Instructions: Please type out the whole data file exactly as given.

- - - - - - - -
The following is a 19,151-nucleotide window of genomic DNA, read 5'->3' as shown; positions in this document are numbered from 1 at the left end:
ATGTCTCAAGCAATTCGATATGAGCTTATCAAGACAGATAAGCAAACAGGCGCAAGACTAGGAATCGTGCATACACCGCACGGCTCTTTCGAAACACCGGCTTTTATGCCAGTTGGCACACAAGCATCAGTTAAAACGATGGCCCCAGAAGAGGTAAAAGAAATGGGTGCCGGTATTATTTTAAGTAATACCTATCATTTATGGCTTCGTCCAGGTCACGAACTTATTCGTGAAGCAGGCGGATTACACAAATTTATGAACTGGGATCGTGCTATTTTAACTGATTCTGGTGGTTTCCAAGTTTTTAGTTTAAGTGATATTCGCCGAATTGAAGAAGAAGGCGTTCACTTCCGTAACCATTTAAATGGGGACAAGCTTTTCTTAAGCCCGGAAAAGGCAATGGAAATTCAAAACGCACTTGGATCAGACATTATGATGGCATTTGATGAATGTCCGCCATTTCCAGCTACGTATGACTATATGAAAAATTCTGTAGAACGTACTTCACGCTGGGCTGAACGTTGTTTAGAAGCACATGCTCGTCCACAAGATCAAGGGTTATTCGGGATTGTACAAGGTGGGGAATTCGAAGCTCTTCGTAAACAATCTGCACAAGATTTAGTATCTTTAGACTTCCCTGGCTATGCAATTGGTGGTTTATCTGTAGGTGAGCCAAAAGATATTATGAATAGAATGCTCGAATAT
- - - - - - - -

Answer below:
The following is a 19,151-nucleotide window of genomic DNA, read 5'->3' as shown; positions in this document are numbered from 1 at the left end:
ATGTCTCAAGCAATTCGATATGAGCTTATCAAGACAGATAAGCAAACAGGCGCAAGACTAGGAATCGTGCATACACCGCACGGCTCTTTCGAAACACCGGCTTTTATGCCAGTTGGCACACAAGCATCAGTTAAAACGATGGCCCCAGAAGAGGTAAAAGAAATGGGTGCCGGTATTATTTTAAGTAATACCTATCATTTATGGCTTCGTCCAGGTCACGAACTTATTCGTGAAGCAGGCGGATTACACAAATTTATGAACTGGGATCGTGCTATTTTAACTGATTCTGGTGGTTTCCAAGTTTTTAGTTTAAGTGATATTCGCCGAATTGAAGAAGAAGGCGTTCACTTCCGTAACCATTTAAATGGGGACAAGCTTTTCTTAAGCCCGGAAAAGGCAATGGAAATTCAAAACGCACTTGGATCAGACATTATGATGGCATTTGATGAATGTCCGCCATTTCCAGCTACGTATGACTATATGAAAAATTCTGTAGAACGTACTTCACGCTGGGCTGAACGTTGTTTAGAAGCACATGCTCGTCCACAAGATCAAGGGTTATTCGGGATTGTACAAGGTGGGGAATTCGAAGCTCTTCGTAAACAATCTGCACAAGATTTAGTATCTTTAGACTTCCCTGGCTATGCAATTGGTGGTTTATCTGTAGGTGAGCCAAAAGATATTATGAATAGAATGCTCGAATAT